Conflict over Christian use of the word "Allah" in Malaysia has
escalated after unidentified men firebombed three churches.
The incident follows a court ruling saying that, contrary to a 2007
prohibition, Christians could use the word Allah to describe their god,
as they have been doing in Malay-language services and publications for
some time now. Online Malaysian voices are largely condemning the
attacks, with politicians and journalists alike offering their own
perspectives on the "Allah" controversy. The conflict taps into deep tensions in the country,
as American journalists are quick to point out.
- Ridiculous Muslim Position In The Malaysian Insider, Muslim columnist Sazlin Daud takes on some of her fellow Muslims' opposition to the ruling: "From what I've been hearing and reading," she writes, "most people who are against the use of the word 'Allah' by Christians have one main crux in their argument -- that it can or will confuse people. And that 'confusion' can or will lead to the weakening of our faith here ... The fragile little minds of Muslim children here might easily confuse the Muslim version of Allah and the Christian version of Allah." Wondering how, "after 11 years of learning Agama Islam as a subject in the national school system (not to mention the kind of bigoted tall tales we all hear from friends and family about other faiths)," anyone could be "moronic" enough to confuse the Christian and Muslim deities, Daud asks her "dear Muslim brothers and sisters" why they are "let[ting] other people openly insult our faith and intelligence." She also notes that the Christian use of "Allah" has been going on for a while, and that the two religions sprang from the same root, anyway.
- We Are Not Egypt: Time to De-Escalate Malaysian journalist Ahirudin Attan writes on his blog that "we know the people behind the attacks are taking advantage of the 'allah' controversy to split us up further," and asks readers to "remember: Malaysia is not Egypt. And this is not Switzerland. We don't want to be Nigeria, Kenya, or Iraq." MP and blogger Lim Kit Siang takes a similarly international view, writing that "Malaysia ... cannot afford further adverse international publicity." It "would only aggravate Malaysia's declining international competitiveness if there is escalation of deplorable incidents by irresponsible and extremist elements like the spate of church attacks."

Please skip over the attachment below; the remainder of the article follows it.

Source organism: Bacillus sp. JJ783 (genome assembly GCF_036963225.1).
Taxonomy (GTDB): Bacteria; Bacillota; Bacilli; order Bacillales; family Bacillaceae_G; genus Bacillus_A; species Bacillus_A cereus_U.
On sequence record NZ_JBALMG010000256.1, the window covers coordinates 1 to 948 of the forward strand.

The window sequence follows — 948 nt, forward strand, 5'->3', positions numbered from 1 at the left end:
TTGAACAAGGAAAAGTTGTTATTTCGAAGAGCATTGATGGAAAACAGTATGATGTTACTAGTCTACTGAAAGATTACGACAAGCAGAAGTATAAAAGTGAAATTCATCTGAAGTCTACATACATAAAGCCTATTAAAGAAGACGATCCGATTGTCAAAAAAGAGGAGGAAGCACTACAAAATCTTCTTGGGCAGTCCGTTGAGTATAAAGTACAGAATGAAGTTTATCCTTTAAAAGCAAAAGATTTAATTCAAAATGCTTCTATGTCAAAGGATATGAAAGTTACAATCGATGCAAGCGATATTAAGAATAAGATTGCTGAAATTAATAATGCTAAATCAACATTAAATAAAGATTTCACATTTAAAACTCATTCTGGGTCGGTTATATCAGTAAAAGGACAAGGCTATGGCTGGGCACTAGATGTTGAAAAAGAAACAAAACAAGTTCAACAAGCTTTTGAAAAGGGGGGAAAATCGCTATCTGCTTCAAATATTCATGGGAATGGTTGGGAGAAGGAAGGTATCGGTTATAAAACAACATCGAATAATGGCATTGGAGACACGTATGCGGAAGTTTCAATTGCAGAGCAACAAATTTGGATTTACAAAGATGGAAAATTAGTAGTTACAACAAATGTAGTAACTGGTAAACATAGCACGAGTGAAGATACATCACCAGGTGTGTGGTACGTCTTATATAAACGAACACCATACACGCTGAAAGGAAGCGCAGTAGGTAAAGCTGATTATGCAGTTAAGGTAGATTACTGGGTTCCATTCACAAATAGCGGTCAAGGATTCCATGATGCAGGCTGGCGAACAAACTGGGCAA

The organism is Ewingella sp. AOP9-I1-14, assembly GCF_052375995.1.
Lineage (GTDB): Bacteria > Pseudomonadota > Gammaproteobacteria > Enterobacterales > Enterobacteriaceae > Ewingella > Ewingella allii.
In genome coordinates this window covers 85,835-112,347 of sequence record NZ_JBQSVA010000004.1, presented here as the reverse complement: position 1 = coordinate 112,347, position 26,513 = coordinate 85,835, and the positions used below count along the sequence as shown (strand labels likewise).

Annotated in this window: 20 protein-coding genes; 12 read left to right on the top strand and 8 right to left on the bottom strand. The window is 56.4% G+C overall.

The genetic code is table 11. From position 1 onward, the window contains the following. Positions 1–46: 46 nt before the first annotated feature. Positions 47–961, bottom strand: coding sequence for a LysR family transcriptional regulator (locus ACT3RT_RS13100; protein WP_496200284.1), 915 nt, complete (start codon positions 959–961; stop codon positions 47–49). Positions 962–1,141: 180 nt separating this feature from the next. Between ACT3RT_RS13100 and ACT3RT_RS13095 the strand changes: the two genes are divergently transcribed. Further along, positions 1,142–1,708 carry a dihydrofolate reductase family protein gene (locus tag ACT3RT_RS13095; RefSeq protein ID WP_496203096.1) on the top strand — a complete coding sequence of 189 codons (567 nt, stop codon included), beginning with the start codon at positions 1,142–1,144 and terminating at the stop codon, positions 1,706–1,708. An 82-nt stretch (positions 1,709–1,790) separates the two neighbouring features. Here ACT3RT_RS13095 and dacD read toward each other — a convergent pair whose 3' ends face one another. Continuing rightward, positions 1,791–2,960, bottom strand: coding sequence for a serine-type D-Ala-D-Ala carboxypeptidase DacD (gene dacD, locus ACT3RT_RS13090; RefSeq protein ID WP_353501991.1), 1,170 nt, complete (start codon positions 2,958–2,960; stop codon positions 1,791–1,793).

- Not My Malaysia Member of parliament and youth leader Khairy Jamaluddin, in response to the attacks, tweets: "despicable & cowardly. This is not my Malaysia." Later, he adds "just visited Metro Tabernacle church in Melawati. Am lost for words."
- Not My Islam Others, such as Mohamed Rafick Khan bin Abdul Rahman in Malaysia Today add that "in the Quran there are plenty of verses that show that Islam respects the rights of the minority as well as the rights of the non Muslim. In fact in Islam we are suppose to protect the rights of the minority." He calls for Muslims to donate to one of the affected churches.
- Well, It Was a Stupid Ruling Zainul Arifin
offers a dissenting opinion in the New Straits Times. " In the
Malay-Muslim context of this
country, such a decision is not only seen to be thumbing its nose at
what they believe to be a truism -- Allah is God only to Muslims -- but
also blasphemous." He points out that "some Malay-Muslims ... see this
as an effort to test their resolve," and, while allowing that there may
have been "good reasons" for the ruling, thinks it may not have been
the "wisest" course of action. Time's Baradan Kuppusamy offers some context in her analysis:
Some 60% of Malaysia's 28 million people are Malay Muslim, while the rest are ethnic Chinese, Indians and indigenous tribes, practicing various faiths including Buddhism, Christianity, Hinduism and animism. Among Christians, the majority Catholics number about 650,000, or 3% of the population. Despite Malaysia's diverse national complexion, political Islam is a growing force and the country operates under two sets of laws, one for Muslims, the other for everyone else. The authorities regard such compartmentalization as essential to maintaining social stability.
To many Malay Muslims, Judge Lau's ruling crosses that line. Prominent Muslim clerics, lawmakers and government ministers have questioned the soundness of the judgment.